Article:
Despite the popular belief that you can't really make a mistake with herbs in the kitchen, columnist Jim Long investigates how that's not necessarily true.
Cooking with herbs is a fine art. It’s too bad that some cooks consider it painting by number.
My friends accuse me of being an herbal evangelist. “You’re always preaching to people to use herbs, add herbs, taste herbs, grow herbs,” one says. And it’s true. For twenty-five years, I’ve encouraged people to try fresh or freshly dried culinary herbs in their food. “Put herbs in eggs or cream cheese first,” I tell them. “Get to know the flavors, get acquainted with how they taste in bland foods, then go wild trying them in other things. You can’t really make a mistake with herbs; if a particular combination doesn’t work, try something different next time.”
Well, I was just plain wrong about that. People can—and do—make mistakes with herbs.
I’m on the road about fifty days a year, primarily during the winter, lecturing and giving programs. I eat a lot of restaurant meals. After one busy day in a northern state recently, I walked into a Cajun seafood restaurant, anticipating dining on that cuisine’s wonderful combinations of fish and good spices. When I read the menu’s claim that the clam chowder was “better than anything in New England,” I went for it.
The chowder was yellowish (from turmeric?) and thick enough to stand a spoon upright in. It did not smell of clams, nor of garlic, onion, celery, and potatoes, but reeked of oregano—the pretty, decorative kind that smells like pencil shavings mixed with kerosene. So did the Mixed Spring Greens salad, the homemade rolls, and even the butter plate. In short, everything I ordered came peppered with what the waitress called “herb dust,” which seemed to be a mixture of parsley and that disgusting oregano.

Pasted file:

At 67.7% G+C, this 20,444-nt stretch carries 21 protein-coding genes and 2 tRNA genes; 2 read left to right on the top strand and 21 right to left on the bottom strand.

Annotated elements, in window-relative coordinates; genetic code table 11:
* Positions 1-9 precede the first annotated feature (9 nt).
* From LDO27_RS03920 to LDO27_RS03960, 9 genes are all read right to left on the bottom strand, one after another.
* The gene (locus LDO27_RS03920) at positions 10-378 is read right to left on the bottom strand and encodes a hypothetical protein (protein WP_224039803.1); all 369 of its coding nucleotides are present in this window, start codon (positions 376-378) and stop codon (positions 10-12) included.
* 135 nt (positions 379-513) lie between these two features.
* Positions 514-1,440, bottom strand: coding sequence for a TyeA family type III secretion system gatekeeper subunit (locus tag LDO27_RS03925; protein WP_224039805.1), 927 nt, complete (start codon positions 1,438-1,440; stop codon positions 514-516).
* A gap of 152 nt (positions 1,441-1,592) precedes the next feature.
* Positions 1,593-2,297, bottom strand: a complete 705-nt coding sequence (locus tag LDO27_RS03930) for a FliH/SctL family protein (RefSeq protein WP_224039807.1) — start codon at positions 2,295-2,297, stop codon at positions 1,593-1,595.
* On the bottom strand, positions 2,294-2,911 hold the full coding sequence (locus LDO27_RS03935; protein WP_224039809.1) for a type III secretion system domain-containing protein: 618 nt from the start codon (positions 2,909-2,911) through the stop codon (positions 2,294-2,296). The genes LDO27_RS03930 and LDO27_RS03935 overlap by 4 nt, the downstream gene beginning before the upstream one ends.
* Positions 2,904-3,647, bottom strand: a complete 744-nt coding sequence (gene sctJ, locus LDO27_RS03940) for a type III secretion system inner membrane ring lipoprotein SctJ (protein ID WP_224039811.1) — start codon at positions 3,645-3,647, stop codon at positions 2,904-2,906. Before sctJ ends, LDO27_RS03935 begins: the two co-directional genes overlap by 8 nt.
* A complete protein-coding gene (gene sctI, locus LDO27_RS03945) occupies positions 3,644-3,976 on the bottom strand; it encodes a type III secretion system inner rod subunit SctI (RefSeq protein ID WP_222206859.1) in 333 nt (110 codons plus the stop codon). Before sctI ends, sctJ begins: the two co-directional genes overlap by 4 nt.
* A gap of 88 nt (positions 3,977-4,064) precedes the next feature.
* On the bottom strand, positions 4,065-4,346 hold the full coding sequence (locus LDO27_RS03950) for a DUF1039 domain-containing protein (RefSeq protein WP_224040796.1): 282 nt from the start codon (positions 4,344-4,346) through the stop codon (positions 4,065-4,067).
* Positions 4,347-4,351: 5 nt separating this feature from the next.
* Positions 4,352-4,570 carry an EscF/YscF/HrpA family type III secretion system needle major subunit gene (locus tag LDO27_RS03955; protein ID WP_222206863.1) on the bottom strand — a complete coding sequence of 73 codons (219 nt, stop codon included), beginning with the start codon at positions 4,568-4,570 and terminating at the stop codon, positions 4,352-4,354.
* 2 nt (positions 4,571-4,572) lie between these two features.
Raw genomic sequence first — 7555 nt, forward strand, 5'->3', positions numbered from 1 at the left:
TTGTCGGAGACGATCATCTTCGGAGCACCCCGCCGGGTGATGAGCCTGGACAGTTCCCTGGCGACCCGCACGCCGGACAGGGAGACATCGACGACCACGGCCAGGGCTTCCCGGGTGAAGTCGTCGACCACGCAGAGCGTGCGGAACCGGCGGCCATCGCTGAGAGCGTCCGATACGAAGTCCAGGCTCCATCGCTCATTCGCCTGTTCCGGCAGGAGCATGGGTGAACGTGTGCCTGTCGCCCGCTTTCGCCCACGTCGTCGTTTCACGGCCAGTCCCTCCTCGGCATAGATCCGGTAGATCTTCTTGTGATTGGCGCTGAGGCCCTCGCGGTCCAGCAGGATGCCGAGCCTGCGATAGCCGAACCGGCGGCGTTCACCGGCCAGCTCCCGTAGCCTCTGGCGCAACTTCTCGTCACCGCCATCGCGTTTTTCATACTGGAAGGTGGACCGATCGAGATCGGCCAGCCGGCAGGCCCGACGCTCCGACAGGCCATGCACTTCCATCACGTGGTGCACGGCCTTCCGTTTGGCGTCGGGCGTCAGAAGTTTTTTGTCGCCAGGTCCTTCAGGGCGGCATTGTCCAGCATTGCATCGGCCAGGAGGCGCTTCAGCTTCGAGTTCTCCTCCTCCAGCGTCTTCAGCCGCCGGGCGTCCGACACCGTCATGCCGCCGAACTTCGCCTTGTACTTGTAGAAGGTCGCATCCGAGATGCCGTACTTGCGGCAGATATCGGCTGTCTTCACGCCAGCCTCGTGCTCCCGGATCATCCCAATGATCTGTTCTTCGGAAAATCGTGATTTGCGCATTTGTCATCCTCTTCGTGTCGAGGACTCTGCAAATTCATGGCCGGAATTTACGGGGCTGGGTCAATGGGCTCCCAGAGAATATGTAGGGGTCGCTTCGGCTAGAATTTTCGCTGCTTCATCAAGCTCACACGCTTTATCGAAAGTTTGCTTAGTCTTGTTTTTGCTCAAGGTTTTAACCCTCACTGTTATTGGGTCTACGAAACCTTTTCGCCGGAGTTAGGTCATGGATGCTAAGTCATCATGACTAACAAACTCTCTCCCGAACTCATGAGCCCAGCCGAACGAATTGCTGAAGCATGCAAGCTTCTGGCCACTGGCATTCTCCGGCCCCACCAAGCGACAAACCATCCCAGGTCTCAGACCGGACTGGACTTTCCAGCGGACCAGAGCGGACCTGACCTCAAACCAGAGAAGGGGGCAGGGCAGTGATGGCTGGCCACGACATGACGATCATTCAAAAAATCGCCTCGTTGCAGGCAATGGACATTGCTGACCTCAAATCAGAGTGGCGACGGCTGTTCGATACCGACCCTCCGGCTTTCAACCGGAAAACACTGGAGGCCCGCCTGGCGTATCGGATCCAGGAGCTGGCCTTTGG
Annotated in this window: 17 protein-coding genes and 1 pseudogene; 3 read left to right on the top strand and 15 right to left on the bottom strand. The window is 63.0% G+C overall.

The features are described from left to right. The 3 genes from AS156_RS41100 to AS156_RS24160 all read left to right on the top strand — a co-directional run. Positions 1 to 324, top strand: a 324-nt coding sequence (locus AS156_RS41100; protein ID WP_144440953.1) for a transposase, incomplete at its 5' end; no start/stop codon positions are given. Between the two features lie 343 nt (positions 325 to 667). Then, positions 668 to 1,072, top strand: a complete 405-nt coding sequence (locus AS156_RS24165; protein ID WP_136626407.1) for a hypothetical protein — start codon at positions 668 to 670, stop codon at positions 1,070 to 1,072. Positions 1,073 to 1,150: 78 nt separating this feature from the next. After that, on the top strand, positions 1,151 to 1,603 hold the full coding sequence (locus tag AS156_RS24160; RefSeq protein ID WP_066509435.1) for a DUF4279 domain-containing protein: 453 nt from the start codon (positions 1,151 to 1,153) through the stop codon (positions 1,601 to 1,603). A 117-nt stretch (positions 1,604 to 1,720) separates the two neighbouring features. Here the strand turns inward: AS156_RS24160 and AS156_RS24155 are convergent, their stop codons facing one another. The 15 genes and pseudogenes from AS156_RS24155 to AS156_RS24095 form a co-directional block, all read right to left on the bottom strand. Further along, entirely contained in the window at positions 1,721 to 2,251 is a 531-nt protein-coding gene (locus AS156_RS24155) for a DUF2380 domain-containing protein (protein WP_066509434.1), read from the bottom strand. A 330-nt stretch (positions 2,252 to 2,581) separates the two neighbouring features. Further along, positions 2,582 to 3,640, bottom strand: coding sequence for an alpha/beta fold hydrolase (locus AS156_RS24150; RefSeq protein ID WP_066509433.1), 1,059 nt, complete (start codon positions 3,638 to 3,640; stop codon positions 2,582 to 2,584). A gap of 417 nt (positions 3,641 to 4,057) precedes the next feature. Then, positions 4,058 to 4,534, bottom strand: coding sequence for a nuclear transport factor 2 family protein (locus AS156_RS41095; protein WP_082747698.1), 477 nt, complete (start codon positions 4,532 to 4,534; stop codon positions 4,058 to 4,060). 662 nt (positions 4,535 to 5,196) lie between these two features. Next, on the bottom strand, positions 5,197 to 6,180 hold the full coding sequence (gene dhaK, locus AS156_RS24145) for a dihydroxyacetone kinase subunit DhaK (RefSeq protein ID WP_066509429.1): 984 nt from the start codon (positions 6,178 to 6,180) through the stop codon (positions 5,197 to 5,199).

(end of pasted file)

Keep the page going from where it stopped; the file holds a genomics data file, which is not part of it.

It was as if the chef and the restaurant owner had gotten together one evening and said, “Gee, I think we’ve gotta get more herbs into our dishes.” They picked a couple of green-looking ones, ground them to dust, and shook that blend on every meal.
The herbs should be the seasoning, the color, but not the overpowering main ingredient.
As I gazed at the herb dust littering the plates, it hit me: every chef who wants to serve food with herbs should be required to taste it first—and grow some herbs, as well. (I’m certain that nobody would smother food in herb dust if they grew—and tasted—their own herbs.)
Adding herbs to food isn’t like ordering a built-in CD player or an extra beverage holder for your new car. No, cooking with herbs is like painting. You start with a dish as a canvas, add background flavors such as onion, garlic, and potato, color in the lines with marjoram, rosemary or thyme, and finish off the painting with chives, parsley, or a fresh pesto. The herbs should be the seasoning, the color, but not the overpowering main ingredient.
Some dinners sponsored by herb groups seem to inspire each cook to try to outdo the rest. The results can twist the taste buds. Too often, there’s rosemary flavored with chicken, pesto on a bed of sweet potatoes, oregano with a few meatballs thrown in. The food tastes like an afterthought.
I’m no longer confident that everyone can easily teach him- or herself to cook with herbs. But still I suggest that people spend some time becoming acquainted with them. Scramble some eggs with an unfamiliar herb. Then eat them. Or mix the chopped herb with softened cream cheese and spread it on a cracker. Taste the result and imagine how it would combine with another food. Strawberries and lemon verbena? You bet. Rosemary on chicken? Absolutely! But no matter how much oregano you pile on—even if it’s the fresh, good kind—it still won’t improve a bad recipe.
Jim Long, an herbalist and the owner of Long Creek Herb Farm in Oak Grove, Arkansas, has demonstrated the art of herbal cooking on the Home Matters television show.
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